Just before Thanksgiving we had no electricity for nearly 12 hours. That reminded me of a Christmas long ago when we had no power.
I am not sure when the electric went out or exactly how long it was out, but an important event happened making it a memorable moment. It was Christmas Eve. We were living in a trailer next to my in-laws on the farm. It just kept getting colder and colder. Trailers are like cars. They warm up quickly, but cool off just as quickly.
My in-laws were scheduled to go out for supper at her sister's house an annual event. That was a good way for them to celebrate their wedding anniversary.
Having no electricity in the country means that there are many things you cannot do. There is no water for a bath or shower. There is no water to drink or cook with. You cannot flush the toilet. The gas stove did work. They had not yet begun to put those electric igniters in them yet.
The farm had a generator, but it was cumbersome to hook up. It was a two-man job. The men waited for a while since they did not want to get it going, then have the power come on. Eventually, the generator was turned on so that the animals could have water.
All plans of going out vanished. Mom called her sister to let her know what was going on. Her sister had electricity so the rest of the family gathered.
The other thing that happens when the electricity goes out is there is no heat. Our children were not babies but they were still little. I ran the burners on my stove for a while to heat things up but I did not dare to keep them going long because they use up the oxygen.
My mother-in-law came over to get us when the men went out to do the chores. A house holds heat much longer than a trailer. Besides that her bathroom was warm because the gas water heater was in the corner of the bathroom and it still functioned.
I bundled up the children and grabbed some books to read, some puzzle books, and some crayons. I think I took the Christmas dot-to-dot books that the children were working on before Christmas.
We ended up spending Christmas Eve in Grandma's bathroom. We were even able to remove some layers of clothing and still be warm.
My mother-in-law and I took turns reading stories. We played some guessing games and some pencil games. The children did puzzles and colored for a while. Do you have any idea how many activities it takes to keep little ones busy on Christmas Eve when they are very excited? We were not in the bathroom for just an hour, but for the duration of the outage.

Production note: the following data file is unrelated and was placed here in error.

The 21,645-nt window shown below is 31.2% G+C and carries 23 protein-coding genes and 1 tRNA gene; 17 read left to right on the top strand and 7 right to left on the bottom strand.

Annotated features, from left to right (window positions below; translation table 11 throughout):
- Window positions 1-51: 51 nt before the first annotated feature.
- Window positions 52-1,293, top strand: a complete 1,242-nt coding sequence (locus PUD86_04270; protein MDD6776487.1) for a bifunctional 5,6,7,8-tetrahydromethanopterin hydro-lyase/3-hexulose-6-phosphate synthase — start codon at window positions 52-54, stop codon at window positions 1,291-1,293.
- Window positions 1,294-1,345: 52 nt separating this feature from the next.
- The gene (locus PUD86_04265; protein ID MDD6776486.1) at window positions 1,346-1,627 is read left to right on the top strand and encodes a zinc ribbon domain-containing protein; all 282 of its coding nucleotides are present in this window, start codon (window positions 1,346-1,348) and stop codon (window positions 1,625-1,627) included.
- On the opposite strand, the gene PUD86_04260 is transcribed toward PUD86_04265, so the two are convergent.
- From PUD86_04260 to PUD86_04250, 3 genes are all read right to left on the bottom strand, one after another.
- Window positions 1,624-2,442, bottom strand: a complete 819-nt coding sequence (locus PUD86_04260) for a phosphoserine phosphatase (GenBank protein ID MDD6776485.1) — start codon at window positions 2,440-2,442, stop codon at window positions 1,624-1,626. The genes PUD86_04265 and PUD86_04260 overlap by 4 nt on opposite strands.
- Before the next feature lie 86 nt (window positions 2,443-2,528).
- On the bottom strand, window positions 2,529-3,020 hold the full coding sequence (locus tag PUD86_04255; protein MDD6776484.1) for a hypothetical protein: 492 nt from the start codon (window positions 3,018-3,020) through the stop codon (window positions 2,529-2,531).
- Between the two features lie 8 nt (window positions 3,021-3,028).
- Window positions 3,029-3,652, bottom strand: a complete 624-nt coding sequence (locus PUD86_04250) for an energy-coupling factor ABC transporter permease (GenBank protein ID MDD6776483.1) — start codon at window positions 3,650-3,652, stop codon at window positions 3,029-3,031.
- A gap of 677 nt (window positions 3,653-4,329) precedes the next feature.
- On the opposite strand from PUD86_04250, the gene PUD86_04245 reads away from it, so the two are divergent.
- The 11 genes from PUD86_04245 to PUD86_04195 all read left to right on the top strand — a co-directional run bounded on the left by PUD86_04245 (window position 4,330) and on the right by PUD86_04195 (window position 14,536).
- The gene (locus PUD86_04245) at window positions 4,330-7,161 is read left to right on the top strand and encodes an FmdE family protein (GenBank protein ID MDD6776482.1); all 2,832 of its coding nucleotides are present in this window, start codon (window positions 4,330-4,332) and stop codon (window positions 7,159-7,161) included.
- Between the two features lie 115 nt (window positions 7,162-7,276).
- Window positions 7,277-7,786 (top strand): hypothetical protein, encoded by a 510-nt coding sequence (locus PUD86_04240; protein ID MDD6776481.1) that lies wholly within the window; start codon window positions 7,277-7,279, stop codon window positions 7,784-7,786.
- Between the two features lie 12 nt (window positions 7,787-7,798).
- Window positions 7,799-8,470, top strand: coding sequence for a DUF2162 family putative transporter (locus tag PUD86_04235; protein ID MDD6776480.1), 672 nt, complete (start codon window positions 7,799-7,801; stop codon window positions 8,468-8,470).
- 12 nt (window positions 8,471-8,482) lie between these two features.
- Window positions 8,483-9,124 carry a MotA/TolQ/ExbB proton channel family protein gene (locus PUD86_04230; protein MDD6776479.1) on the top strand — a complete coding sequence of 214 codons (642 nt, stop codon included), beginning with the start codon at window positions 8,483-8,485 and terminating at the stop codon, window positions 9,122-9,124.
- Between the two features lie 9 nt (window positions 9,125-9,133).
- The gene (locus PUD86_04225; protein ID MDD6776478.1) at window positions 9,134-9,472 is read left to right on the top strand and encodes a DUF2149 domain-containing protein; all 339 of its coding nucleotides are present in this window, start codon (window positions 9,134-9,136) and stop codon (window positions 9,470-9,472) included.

The children were really very good. The bathroom was just a very small space for the four of us to spend a lot of time with nothing to sit on except the toilet and the bathtub. All attention was focused on the upcoming arrival of Santa Claus. To say the children were excited is an understatement.
Chores were done before the power came back on. My in-laws decided that it was too late to get cleaned up and go out. We all had some hot chocolate and cookies before our family left to go home. It did not take long for the trailer to warm back up.
The moral of the story is that I do not remember what the children got for Christmas that year, but we do remember the occasion. The children remember the adventure in grandma's bathroom.
Christmas Eves come and go. They are only memorable if something distinctive happens.
Folks, do not worry about what to buy this Christmas. Gifts are quickly forgotten even if they were the "must have" thing this year. Concentrate on the special times that your family can have together. Think about the things that create memories. Listen to what your children talk about when they get together and take your cue from there.
Oh, our family will have gifts, but they are not nearly as important as the things the family will do. We will go caroling with the people from our church and enjoy a meal after wards. We will attend the Christmas Eve church service.
We will laugh and talk about days like the Christmas Eve that we had no power. We will not talk about the gifts we gave or we received - all of them kind of melt into the setting.
Last year and the year before I took the children and grandchildren to New York City. One year I took the girls and one year I took the boys. Thankfully, my son was able to help with the boys. I did not really consider that a Christmas present but I guess it was. It was a Christmas present for me. I was able to see the wonder in the eyes of the children as they saw the city for the first time. I was able to walk the streets looking at the store windows. I was able to see the big Christmas tree and the people skating like they show so often on television. I was able to go the Radio City Music Hall for the Christmas show and see their eyes light up. Of course, we each saw a Broadway play.
We made memories that will last a lifetime. Each group has different memories, but that is part of the fun.
Merry Christmas - remember that the reason for the season is Emanuel, God with us, who was born to become our Savior. Each year there are four Sundays in Advent that help us prepare for the coming of the Baby. It is the beginning of the church year. Are you ready to receive that gift?
Ann Swanson writes from her home in Russell, PA. Contact at email@example.com